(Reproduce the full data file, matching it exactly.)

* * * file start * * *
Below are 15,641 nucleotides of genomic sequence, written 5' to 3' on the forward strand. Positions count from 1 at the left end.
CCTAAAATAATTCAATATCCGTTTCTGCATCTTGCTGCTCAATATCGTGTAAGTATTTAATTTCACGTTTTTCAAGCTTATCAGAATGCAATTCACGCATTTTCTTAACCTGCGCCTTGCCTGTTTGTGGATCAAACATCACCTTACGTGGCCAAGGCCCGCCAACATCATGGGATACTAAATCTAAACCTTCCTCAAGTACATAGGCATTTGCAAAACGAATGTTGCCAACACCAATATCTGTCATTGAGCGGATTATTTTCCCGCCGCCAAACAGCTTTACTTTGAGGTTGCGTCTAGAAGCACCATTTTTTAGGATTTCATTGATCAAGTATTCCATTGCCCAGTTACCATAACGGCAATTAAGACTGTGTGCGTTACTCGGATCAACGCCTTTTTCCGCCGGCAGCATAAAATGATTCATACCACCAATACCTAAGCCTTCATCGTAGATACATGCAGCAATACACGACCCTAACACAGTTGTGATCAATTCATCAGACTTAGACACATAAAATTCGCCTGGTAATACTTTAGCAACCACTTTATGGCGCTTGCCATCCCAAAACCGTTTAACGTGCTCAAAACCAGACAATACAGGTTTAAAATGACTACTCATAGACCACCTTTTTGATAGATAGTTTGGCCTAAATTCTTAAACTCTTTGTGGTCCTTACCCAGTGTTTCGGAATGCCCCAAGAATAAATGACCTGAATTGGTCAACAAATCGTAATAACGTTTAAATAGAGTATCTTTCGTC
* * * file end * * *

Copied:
Below are 15,641 nucleotides of genomic sequence, written 5' to 3' on the forward strand. Positions count from 1 at the left end.
CCTAAAATAATTCAATATCCGTTTCTGCATCTTGCTGCTCAATATCGTGTAAGTATTTAATTTCACGTTTTTCAAGCTTATCAGAATGCAATTCACGCATTTTCTTAACCTGCGCCTTGCCTGTTTGTGGATCAAACATCACCTTACGTGGCCAAGGCCCGCCAACATCATGGGATACTAAATCTAAACCTTCCTCAAGTACATAGGCATTTGCAAAACGAATGTTGCCAACACCAATATCTGTCATTGAGCGGATTATTTTCCCGCCGCCAAACAGCTTTACTTTGAGGTTGCGTCTAGAAGCACCATTTTTTAGGATTTCATTGATCAAGTATTCCATTGCCCAGTTACCATAACGGCAATTAAGACTGTGTGCGTTACTCGGATCAACGCCTTTTTCCGCCGGCAGCATAAAATGATTCATACCACCAATACCTAAGCCTTCATCGTAGATACATGCAGCAATACACGACCCTAACACAGTTGTGATCAATTCATCAGACTTAGACACATAAAATTCGCCTGGTAATACTTTAGCAACCACTTTATGGCGCTTGCCATCCCAAAACCGTTTAACGTGCTCAAAACCAGACAATACAGGTTTAAAATGACTACTCATAGACCACCTTTTTGATAGATAGTTTGGCCTAAATTCTTAAACTCTTTGTGGTCCTTACCCAGTGTTTCGGAATGCCCCAAGAATAAATGACCTGAATTGGTCAACAAATCGTAATAACGTTTAAATAGAGTATCTTTCGTC